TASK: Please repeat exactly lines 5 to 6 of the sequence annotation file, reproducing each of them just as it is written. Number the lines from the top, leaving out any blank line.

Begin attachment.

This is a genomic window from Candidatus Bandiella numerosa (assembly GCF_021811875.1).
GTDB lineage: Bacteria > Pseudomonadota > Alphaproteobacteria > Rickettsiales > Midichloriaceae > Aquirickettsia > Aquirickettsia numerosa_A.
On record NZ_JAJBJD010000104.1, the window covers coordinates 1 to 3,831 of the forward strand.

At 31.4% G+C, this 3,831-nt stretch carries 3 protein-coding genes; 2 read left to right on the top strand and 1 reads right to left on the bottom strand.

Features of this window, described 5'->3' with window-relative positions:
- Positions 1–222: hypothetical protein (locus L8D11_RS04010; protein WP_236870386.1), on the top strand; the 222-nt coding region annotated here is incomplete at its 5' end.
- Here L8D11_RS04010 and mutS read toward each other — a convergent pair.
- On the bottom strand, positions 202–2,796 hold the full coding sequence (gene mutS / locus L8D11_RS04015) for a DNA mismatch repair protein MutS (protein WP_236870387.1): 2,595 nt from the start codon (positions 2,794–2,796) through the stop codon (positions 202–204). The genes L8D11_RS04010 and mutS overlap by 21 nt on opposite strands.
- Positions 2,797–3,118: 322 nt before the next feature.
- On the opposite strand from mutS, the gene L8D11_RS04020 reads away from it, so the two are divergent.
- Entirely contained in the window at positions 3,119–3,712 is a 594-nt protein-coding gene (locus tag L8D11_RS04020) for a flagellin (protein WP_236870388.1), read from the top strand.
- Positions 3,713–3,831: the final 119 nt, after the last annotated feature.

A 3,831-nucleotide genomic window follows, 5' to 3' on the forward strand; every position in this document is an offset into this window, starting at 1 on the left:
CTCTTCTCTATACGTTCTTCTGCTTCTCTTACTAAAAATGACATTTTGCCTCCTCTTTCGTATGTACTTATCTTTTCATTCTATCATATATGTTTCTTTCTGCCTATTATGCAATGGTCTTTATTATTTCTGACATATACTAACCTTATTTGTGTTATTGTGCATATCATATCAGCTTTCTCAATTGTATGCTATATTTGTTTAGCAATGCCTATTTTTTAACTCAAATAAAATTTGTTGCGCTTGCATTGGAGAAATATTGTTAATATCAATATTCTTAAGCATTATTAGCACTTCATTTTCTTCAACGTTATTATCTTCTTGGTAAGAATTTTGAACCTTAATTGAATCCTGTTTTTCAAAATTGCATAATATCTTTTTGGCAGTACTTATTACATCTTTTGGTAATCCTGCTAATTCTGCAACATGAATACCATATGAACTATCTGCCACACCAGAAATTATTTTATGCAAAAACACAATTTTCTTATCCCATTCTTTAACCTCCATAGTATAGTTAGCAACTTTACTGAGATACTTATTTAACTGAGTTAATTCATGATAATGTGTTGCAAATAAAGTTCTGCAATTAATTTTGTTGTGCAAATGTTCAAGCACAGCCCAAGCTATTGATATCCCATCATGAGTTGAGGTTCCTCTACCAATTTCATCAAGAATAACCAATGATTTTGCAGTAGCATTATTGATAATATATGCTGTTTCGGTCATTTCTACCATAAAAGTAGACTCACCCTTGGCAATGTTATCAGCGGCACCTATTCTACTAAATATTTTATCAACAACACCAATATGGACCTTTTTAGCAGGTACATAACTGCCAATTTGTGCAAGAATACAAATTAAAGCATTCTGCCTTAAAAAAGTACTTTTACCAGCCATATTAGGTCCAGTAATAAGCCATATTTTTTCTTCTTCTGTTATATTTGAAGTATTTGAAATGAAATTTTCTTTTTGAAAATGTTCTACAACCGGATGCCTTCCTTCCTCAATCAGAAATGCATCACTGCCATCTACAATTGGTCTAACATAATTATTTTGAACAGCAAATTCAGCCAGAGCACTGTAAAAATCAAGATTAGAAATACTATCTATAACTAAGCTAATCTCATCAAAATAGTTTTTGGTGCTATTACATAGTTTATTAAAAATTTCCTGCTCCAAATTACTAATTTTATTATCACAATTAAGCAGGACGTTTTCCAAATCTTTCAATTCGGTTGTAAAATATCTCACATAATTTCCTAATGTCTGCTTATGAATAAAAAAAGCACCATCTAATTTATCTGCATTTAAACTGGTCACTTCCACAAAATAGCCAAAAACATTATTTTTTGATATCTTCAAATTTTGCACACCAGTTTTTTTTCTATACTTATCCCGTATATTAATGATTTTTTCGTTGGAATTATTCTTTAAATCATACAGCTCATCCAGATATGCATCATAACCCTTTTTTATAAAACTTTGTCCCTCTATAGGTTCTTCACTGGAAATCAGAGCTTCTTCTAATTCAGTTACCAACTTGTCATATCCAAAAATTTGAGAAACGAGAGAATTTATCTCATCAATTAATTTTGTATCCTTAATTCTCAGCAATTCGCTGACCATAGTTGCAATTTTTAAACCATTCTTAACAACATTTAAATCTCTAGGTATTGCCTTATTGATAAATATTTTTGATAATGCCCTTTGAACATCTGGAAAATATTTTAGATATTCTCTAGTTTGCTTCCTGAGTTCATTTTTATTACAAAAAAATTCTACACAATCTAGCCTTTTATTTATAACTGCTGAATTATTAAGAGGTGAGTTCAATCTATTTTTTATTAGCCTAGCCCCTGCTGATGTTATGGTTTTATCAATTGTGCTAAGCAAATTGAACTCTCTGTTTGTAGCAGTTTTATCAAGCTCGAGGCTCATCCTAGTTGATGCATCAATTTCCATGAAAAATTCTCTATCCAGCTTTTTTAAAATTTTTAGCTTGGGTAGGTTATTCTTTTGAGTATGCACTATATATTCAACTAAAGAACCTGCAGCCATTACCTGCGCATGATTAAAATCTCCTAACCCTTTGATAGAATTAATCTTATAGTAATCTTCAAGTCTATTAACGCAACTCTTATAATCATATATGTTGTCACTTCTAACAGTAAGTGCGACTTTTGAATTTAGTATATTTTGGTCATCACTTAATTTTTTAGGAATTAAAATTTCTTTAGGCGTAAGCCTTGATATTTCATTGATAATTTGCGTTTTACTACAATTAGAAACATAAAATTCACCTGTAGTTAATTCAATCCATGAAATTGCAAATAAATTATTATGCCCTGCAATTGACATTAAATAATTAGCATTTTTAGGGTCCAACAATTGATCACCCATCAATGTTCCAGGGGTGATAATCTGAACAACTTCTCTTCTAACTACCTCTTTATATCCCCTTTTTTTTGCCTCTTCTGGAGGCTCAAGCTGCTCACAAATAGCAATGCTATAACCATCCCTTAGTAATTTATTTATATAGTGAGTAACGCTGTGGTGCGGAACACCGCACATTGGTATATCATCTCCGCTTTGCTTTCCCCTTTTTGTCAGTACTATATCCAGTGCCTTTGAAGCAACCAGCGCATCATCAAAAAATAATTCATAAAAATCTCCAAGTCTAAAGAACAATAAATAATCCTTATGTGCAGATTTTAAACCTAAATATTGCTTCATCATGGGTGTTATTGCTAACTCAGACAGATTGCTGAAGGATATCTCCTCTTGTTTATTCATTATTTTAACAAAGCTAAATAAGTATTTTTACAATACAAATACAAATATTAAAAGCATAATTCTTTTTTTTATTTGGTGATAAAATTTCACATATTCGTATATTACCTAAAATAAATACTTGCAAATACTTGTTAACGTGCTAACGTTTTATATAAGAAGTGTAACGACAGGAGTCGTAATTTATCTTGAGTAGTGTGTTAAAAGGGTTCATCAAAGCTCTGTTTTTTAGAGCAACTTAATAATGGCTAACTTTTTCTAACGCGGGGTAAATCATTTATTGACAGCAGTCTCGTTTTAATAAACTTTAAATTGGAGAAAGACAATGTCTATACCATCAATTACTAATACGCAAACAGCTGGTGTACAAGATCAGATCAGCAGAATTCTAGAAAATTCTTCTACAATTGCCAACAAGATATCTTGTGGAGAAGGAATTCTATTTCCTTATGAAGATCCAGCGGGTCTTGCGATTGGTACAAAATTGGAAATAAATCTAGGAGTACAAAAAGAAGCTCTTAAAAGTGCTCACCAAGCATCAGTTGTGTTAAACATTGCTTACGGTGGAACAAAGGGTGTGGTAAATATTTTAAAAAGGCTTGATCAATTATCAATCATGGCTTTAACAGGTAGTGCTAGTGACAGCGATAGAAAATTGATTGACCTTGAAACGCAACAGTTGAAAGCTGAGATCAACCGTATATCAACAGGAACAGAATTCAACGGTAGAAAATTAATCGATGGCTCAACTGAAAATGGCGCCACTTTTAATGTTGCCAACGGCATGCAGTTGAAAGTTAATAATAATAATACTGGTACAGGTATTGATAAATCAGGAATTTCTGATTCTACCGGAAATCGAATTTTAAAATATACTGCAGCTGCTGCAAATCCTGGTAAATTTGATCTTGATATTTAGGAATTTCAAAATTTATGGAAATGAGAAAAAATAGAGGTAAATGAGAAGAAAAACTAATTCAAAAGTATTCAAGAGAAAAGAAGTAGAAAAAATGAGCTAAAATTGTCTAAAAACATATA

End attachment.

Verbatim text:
Features of this window, described 5'->3' with window-relative positions:
- Positions 1–222: hypothetical protein (locus L8D11_RS04010; protein WP_236870386.1), on the top strand; the 222-nt coding region annotated here is incomplete at its 5' end.